This week’s post on history is the first in a two-part series focused on recollections of reporting during the 2007 Saffron Revolution, and discussion of the state of media freedom and society in Burma today. This week, Notebook interviewed Nancy Shwe, Director of Radio Free Asia’s Burmese service. RFA’s Burmese service won a Burke Award and a gold medal at the New York Festivals for its Saffron Revolution coverage.
See also part two, in which we interview Than Lwin Htun, VOA’s Burmese service chief about the same.
August/September 2007: Covering Burma’s Saffron Revolution [part 1], a Q&A with Nancy Shwe, Director of RFA’s Burmese service.
Q: What was your most memorable moment covering the Saffron Revolution in 2007?
A: We had began reporting in August on protests in Rangoon against the military junta when we were first told from an eyewitness that hundreds of Buddhist monks in Pakokku had begun to march in peaceful solidarity with the demonstrators. I remember how authorities were quick to respond, and we began to learn about monks being forcibly lassoed and tied, sometimes beaten. The eyewitness accounts of these incidents of mistreatment were very shocking given how revered and respected monks are in Burma.
For me, the other most memorable moment was Aung San Suu Kyi greeting the monks who marched to her home when she was under house arrest. It was an incredibly touching scene of her coming to the gate of her house and acknowledging the throngs of demonstrators there in person.
RFA Burmese Service Director Nancy Shwe
holding the gold medal, which the service won
for its Saffron Revolution coverage. Photo via RFA.
Q: What was RFA’s role in Burma in 2007? Have you seen that role change from 2007 to today?
A: RFA’s role was and still is to report the news with accuracy and speed to a public yearning to know what was and is happening in their country. Through our coverage of the Saffron Revolution, our journalists were keeping pace with rapid developments, hourly, every day. These day, with the changes happening in Burma, our reporters continue to keep pace for our listeners and audience.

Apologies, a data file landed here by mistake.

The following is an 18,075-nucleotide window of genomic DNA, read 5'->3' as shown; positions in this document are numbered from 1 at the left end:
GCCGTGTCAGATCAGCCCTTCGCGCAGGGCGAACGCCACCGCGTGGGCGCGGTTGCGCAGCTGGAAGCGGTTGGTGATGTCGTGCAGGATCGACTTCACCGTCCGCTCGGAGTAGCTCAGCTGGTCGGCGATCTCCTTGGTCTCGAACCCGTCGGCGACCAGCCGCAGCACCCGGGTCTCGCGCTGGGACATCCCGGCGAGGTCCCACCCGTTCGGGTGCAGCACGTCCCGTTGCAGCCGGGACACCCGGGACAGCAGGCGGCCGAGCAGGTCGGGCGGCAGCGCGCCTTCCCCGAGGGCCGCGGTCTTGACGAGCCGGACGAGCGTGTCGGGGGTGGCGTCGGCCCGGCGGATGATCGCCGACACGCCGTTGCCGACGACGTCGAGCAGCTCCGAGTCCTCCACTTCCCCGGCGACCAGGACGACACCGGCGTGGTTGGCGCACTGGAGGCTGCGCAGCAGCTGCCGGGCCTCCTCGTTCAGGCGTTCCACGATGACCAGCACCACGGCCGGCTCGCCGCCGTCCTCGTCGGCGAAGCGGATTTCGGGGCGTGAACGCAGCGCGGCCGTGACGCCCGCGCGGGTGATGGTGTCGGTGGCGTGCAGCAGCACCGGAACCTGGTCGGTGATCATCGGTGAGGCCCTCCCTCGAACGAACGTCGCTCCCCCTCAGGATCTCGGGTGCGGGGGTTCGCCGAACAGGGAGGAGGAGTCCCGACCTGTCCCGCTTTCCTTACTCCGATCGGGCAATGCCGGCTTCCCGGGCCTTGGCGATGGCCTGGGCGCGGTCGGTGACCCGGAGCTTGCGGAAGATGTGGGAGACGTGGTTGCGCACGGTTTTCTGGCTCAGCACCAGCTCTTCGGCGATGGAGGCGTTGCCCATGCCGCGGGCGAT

There are some big differences between then and now. With the official lessening of media restrictions, we are fortunate now to have a team of reporters working within Burma instead of relying almost completely on news tips from citizen journalists and eye witnesses. But our role, delivering reliable news to the Burmese people, remains.
Q: Five years ago, could you anticipate the changes that have happened in Burma this year?
A: Not at all. To think Aung San Suu Kyi, who was under house arrest then, would be free and holding office in Burma’s parliament today would be a very unlikely prediction to make in 2007. I don’t think anyone could imagine the changes happening in Burma.
Q: What is your view of the state of media freedom today in Burma?
A: Media freedom is in a state of dramatic flux. Burma’s press is able to cover events, publish different perspectives, print the image of Aung San Suu Kyi – who was banned from appearing in any state-sanctioned publication until recently – and be critical. These are things that were unheard of just a little while ago. But the country’s censorship board still hasn’t relinquished control. At the same time, a newspaper, journal, or media outlet can be slapped down by a newly instated law designed to silence their voice.
The concept of media freedom is also very new for both sides, the government and the press. The government is not being reported on by an independent media. On the other side, high-quality, well sourced, and responsible journalism takes a little time to get a foothold and establish itself. It will be interesting to see how things progress and develop.